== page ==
The Comprehensive Cowdog Blog Guide To Tagging Calves
April 14, 2012 § 6 Comments
For the uninitiated: We tag our calves. We do this for a few reasons. As we move them out of calving pastures into Spring and Summer pastures we like to know that the calf is paired with its mother, and anyone who has herded
cats calves knows that this is important. We tag them with their mother’s tag number, and left ear for heifer calves, right ear for steer calves. This helps in the sorting alleys as we vaccinate, brand, and ultimately ship our calves.
As with any new hobby, it is important to regard your equipment for optimum performance.
Read on to learn more about the fascinating hobby of tagging calves!
Too many times, people will assume that your run of the mill gear will work for a new, and what should be exciting hobby. Not so. To become a truly elite calf tagger, some rudimentary, and specialized equipment is needed.
- A modified shepherd’s crook, or sheep hook. Found at most ranch/farm supply stores, you can pick up one of these aluminum bad boys for around $40. With a quick modification to the crook–using a regular screw in garage/bicycle hook–you now have a weapon in order to do battle with calves. Obi-Wan Kenobi would have kicked Darth Vader’s ass if he would have used this tool instead of a light saber. Seriously.
- Tagger/tags. (It’s why this sport is called Calf Tagging, Silly).
- Marker: To write numbers. And leak all over the g#@!amn place putting permanent ink in and on your saddle bags, clothes, mouth, hands, and vehicles. Alien civilizations will spend years excavating human ruins discovering how we lived–but they’ll know immediately the numbers of my calves.
- Cattle prod. For when you have a Momma that isn’t very cooperative with your tagging moves. Generally, you have to dual-wield your
light sabercalf hook and the fiberglass prod. Often results in a “Miss”.
- Muck Boots: The ultimate in calf tagging footwear. Resistant to water, mud, snow, mud, calf poop, mud, cow poop, mud, and all other animal poop. And mud. If you aren’t wearing Muck Boots while tagging calves: You are doing it wrong.
- A fleet of vehicles that ideally are faster than calves. No vehicle too big or too small. It just has to be able to turn instantly 90, 180, and 360 degrees. Being able to jump barbed-wire fences on it’s own is a bonus. If you are named Bo or Luke Duke: You have the perfect vehicle.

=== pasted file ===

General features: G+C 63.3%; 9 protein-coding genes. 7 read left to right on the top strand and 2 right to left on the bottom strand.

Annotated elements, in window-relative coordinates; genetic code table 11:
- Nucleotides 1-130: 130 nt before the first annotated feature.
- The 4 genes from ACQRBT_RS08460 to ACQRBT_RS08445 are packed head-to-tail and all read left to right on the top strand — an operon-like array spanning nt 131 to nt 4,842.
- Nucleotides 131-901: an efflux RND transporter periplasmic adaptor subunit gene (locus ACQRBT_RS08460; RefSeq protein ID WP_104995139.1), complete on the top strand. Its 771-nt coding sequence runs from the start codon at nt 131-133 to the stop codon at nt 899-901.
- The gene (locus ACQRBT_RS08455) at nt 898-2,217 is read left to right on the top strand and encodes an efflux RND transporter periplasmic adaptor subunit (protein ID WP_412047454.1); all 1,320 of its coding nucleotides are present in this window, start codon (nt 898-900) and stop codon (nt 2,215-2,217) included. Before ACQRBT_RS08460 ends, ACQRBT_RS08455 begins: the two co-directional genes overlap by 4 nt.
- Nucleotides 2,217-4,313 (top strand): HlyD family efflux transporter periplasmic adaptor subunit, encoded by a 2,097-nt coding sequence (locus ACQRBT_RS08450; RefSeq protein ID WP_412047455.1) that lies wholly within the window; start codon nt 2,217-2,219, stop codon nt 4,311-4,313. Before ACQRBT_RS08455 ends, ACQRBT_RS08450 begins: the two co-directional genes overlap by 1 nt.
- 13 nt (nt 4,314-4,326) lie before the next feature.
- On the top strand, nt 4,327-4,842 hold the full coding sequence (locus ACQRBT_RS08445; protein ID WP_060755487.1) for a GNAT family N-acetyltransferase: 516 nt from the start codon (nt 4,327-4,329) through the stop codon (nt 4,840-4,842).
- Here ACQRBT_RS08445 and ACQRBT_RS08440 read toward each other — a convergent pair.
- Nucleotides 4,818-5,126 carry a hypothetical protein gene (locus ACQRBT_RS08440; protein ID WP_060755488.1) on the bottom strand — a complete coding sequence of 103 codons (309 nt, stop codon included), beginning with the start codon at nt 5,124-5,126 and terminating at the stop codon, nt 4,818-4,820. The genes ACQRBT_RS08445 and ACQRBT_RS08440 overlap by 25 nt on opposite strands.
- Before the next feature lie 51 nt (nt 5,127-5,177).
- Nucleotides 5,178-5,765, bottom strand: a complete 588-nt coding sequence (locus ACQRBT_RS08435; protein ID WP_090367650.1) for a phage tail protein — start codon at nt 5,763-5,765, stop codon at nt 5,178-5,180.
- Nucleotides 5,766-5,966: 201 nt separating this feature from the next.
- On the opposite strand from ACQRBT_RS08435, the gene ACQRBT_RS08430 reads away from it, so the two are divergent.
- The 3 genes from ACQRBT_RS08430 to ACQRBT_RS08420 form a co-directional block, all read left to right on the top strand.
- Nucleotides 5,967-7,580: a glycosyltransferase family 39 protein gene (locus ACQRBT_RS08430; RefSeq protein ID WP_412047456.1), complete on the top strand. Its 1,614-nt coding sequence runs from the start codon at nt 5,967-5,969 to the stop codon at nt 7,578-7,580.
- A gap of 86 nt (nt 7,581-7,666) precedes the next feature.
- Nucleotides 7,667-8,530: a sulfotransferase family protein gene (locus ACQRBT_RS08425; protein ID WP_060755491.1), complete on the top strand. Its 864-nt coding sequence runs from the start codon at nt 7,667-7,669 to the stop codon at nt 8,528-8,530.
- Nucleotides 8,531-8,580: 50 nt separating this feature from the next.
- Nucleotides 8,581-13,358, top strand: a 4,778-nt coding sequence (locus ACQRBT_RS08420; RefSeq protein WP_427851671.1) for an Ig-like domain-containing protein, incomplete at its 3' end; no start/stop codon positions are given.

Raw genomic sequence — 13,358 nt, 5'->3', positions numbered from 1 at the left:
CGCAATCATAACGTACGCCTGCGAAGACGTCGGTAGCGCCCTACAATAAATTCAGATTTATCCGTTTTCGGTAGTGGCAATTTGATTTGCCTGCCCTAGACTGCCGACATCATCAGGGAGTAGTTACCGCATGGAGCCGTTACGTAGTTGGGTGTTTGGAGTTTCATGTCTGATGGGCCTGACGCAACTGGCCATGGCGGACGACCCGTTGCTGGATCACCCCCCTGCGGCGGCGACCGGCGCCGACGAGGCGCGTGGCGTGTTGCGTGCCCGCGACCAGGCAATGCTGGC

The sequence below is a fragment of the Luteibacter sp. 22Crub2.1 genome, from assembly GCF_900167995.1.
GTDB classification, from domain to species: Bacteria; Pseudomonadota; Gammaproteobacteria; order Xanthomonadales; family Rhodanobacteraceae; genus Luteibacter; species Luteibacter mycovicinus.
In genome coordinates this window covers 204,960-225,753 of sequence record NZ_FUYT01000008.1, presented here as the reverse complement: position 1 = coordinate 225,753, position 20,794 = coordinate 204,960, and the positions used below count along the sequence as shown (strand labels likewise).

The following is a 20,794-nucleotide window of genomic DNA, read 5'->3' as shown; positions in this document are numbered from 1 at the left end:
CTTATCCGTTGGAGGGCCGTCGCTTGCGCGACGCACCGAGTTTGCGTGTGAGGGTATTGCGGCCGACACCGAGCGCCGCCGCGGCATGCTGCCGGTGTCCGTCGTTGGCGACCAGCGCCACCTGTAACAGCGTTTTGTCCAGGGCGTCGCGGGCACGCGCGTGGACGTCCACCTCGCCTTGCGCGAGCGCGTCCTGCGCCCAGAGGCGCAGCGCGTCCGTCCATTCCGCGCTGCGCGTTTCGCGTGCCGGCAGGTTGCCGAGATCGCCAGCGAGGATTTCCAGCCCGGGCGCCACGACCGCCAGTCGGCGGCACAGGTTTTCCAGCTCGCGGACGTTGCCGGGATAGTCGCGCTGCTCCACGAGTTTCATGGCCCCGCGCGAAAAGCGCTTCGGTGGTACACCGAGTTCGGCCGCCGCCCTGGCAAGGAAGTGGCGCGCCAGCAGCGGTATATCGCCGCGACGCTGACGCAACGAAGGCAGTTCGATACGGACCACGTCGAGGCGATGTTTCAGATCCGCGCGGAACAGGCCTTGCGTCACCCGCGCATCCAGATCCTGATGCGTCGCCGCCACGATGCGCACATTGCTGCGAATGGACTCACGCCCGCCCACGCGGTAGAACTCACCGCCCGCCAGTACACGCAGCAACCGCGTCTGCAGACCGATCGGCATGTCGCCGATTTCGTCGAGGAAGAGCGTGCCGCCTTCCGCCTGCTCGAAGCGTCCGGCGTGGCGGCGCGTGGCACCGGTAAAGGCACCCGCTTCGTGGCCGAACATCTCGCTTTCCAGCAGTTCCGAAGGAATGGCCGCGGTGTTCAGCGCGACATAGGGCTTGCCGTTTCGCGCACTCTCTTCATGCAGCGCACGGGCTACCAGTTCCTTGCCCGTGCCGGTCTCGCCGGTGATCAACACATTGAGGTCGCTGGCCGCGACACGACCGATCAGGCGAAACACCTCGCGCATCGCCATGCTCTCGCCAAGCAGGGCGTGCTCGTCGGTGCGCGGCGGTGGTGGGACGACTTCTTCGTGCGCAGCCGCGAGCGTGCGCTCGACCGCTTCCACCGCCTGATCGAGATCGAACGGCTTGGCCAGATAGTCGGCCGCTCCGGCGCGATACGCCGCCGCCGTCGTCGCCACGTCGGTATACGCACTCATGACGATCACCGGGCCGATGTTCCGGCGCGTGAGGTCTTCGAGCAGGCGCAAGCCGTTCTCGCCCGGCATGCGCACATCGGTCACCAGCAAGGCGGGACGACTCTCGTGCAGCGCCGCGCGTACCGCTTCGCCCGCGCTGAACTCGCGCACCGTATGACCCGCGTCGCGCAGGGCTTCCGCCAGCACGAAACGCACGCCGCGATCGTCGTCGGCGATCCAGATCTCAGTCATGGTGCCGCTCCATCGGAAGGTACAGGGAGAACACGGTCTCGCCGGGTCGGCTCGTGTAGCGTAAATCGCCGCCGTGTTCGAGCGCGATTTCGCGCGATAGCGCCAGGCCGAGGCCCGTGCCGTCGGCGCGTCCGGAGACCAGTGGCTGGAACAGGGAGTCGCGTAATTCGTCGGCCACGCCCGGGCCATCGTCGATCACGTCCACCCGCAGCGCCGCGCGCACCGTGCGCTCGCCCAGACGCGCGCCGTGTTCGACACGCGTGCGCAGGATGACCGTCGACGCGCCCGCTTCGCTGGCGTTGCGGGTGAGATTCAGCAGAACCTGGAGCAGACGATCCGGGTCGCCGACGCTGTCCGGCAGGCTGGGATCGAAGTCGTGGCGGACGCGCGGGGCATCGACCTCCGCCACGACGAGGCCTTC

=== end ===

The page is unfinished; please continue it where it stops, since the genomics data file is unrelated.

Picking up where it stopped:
YOUR PREY: Calves, Types of.
- The Napper: This calf is generally an easy catch. You can usually sneak up on this calf, and not even use your calf hook to catch it, and snap a tag in its ear. For slow people: This is the preferred type of calf.
- The Sneak: This calf can often be confused with “The Napper”. It will appear to be sleeping, but has one eye open waiting for you to make a move, and often will escape if you have incorrectly identified the calf.
- The Bawler: A calf that acts as if you are doing something so hideous, heinous, and evil that it bawls loud enough to alert the entire herd. Cows without calves have been known to react to this type of calf. If far removed from your vehicle, you may find yourself in a compromising position that involves around 200 pissed off cows. Not recommended for beginning taggers. 9 out of 10 calves have the capacity to be a “Bawler” in some fashion.
- The Exploder: See: The Napper/The Sneak. A combination of the two, but upon nearing the calf, explodes in often times 6 directions at the same time. May include some “Bawler” tendencies. A dangerous, and elusive calf. Results in many misses.
- The Slimer: A fairly newborn calf that is still a bit wet. Many taggers have erroneously thought this was an easy catch, only to grip the tail and end up with foul smelling, slimy, and disgusting hands. Deceptively fast and slippery.
- Calfzilla: A rare calf. But one that should probably just head to a roughstock breeder immediately. Bucks, kicks, snorts, and in rare occasions will charge. Not an extremely hard catch, but putting a tag in its ear can prove to be a challenge.
- The Stealther: Can hide in any type of country. It can hide in dirt. “Stealthers” are nearly always part “Exploder”. Often results in extended time calf checking as you nearly always find their mother–but she has lost the calf, and is 2 counties away grazing. By the time you find it, this calf is often too large, too fast, and too invisible to tag. A coveted calf to actually tag.
- Calfretariat: Usually a small heifer. It is insanely fast, often outrunning motor vehicles. If you duct taped a football to this calf and pointed it the right direction: There is not an NFL defense that could catch it. A single tagger must sometimes trick this calf into running into a corner, or fence for the catch. A very difficult catch.
- Oliver Twistcalf: Generally surrounded by already tagged calves and Momma Cows. It is somewhat of a mystery as to who this calf may belong to, but make no mistake: Each cow near it will react when trying to tag it. See: “Bawlers”
In studying the various types of calves, acquiring the proper equipment: You too can become an elite calf tagger! A picture speaks a thousand words, so in closing I will leave you with the proper athletic technique for catching, and tagging calves.
Enjoy calving season, and out-foxing, running, and tagging those little buggers!